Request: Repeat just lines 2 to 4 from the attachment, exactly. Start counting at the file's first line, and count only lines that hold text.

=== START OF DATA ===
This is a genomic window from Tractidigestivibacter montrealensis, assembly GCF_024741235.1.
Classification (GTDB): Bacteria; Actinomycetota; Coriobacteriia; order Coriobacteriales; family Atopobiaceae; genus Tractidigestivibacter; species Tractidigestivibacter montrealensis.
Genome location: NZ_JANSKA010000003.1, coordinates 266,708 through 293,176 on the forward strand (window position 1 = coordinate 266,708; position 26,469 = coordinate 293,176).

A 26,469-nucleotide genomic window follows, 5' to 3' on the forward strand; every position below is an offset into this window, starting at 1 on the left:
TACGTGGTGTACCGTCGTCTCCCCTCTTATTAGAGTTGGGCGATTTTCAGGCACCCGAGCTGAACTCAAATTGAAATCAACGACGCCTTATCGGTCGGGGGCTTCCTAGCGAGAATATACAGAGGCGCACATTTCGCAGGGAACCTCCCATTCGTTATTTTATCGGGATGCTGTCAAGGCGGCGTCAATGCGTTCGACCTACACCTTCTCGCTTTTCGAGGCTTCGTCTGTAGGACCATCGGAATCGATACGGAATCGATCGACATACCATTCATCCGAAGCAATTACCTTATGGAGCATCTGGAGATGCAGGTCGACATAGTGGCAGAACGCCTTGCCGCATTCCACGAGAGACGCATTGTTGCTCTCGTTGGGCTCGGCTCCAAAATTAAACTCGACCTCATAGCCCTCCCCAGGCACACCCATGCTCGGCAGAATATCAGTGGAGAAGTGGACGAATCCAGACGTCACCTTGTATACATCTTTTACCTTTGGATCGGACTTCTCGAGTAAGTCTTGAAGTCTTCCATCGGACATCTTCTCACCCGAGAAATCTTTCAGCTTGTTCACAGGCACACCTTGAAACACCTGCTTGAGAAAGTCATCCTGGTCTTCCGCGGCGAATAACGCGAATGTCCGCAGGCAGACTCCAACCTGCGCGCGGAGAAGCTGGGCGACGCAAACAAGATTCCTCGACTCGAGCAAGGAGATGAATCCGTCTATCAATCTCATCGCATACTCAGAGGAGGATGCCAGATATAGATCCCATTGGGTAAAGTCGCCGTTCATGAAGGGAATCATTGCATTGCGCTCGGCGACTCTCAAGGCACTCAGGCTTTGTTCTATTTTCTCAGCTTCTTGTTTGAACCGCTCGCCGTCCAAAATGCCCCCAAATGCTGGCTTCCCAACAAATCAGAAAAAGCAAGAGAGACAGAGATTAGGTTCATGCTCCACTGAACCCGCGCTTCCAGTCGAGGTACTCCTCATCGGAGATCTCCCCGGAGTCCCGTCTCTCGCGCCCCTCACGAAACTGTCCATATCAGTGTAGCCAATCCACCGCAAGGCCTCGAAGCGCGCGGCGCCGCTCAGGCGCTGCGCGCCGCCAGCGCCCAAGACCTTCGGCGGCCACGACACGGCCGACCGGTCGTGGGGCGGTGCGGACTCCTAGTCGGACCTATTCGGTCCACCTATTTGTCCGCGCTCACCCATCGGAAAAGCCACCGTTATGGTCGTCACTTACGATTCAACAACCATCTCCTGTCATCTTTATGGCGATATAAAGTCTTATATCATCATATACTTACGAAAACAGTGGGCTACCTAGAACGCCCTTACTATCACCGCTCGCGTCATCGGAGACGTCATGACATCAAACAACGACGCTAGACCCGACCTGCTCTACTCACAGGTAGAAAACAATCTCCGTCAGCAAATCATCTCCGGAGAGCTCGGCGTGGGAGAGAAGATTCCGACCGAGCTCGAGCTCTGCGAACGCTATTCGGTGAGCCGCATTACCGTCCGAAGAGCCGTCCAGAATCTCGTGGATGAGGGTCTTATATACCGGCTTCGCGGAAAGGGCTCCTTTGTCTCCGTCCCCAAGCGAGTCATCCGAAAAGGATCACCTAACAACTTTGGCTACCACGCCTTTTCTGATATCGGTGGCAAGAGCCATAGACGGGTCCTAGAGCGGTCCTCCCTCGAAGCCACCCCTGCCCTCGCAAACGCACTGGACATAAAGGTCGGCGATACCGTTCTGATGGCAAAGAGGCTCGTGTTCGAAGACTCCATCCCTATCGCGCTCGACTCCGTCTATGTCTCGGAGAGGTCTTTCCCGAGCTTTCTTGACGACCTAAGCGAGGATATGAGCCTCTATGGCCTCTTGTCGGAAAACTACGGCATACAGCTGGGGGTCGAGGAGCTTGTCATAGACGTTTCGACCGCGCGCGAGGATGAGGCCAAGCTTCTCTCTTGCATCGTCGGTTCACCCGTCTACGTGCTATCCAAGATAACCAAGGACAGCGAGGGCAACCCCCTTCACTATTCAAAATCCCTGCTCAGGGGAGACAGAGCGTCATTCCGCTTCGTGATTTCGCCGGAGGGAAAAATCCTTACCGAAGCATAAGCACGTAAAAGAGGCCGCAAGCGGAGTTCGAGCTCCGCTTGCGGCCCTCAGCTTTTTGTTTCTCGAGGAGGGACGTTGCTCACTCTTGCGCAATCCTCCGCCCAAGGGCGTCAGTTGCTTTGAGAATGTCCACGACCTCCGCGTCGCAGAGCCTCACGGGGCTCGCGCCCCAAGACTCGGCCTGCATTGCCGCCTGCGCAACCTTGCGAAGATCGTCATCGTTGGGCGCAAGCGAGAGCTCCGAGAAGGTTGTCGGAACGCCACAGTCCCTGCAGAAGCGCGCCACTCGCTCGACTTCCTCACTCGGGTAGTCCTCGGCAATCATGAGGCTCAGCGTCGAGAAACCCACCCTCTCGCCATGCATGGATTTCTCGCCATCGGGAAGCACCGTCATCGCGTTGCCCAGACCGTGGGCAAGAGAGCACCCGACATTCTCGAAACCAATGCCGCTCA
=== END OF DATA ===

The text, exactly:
Classification (GTDB): Bacteria; Actinomycetota; Coriobacteriia; order Coriobacteriales; family Atopobiaceae; genus Tractidigestivibacter; species Tractidigestivibacter montrealensis.
Genome location: NZ_JANSKA010000003.1, coordinates 266,708 through 293,176 on the forward strand (window position 1 = coordinate 266,708; position 26,469 = coordinate 293,176).

A 26,469-nucleotide genomic window follows, 5' to 3' on the forward strand; every position below is an offset into this window, starting at 1 on the left: